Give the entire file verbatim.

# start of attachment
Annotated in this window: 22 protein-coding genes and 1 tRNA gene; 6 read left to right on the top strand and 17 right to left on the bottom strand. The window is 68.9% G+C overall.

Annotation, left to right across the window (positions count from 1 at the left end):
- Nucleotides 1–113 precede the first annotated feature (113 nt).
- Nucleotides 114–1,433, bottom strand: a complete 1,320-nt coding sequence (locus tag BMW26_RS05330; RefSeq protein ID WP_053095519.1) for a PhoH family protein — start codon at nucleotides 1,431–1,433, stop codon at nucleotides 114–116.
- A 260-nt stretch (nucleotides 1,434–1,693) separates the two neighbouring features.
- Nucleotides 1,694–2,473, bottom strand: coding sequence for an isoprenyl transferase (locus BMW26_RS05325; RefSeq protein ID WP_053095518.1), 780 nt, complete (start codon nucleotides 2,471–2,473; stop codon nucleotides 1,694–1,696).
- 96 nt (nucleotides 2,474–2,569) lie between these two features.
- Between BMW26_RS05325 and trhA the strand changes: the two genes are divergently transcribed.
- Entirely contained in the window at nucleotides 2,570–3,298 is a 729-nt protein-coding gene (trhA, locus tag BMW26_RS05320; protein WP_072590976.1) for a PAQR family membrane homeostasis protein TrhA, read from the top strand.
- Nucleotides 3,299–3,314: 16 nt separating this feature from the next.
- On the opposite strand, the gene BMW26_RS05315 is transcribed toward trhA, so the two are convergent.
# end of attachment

Annotated in this window: 22 protein-coding genes and 1 tRNA gene; 6 read left to right on the top strand and 17 right to left on the bottom strand. The window is 68.9% G+C overall.

Annotation, left to right across the window (positions count from 1 at the left end):
- Nucleotides 1–113 precede the first annotated feature (113 nt).
- Nucleotides 114–1,433, bottom strand: a complete 1,320-nt coding sequence (locus tag BMW26_RS05330; RefSeq protein ID WP_053095519.1) for a PhoH family protein — start codon at nucleotides 1,431–1,433, stop codon at nucleotides 114–116.
- A 260-nt stretch (nucleotides 1,434–1,693) separates the two neighbouring features.
- Nucleotides 1,694–2,473, bottom strand: coding sequence for an isoprenyl transferase (locus BMW26_RS05325; RefSeq protein ID WP_053095518.1), 780 nt, complete (start codon nucleotides 2,471–2,473; stop codon nucleotides 1,694–1,696).
- 96 nt (nucleotides 2,474–2,569) lie between these two features.
- Between BMW26_RS05325 and trhA the strand changes: the two genes are divergently transcribed.
- Entirely contained in the window at nucleotides 2,570–3,298 is a 729-nt protein-coding gene (trhA, locus tag BMW26_RS05320; protein WP_072590976.1) for a PAQR family membrane homeostasis protein TrhA, read from the top strand.
- Nucleotides 3,299–3,314: 16 nt separating this feature from the next.
- On the opposite strand, the gene BMW26_RS05315 is transcribed toward trhA, so the two are convergent.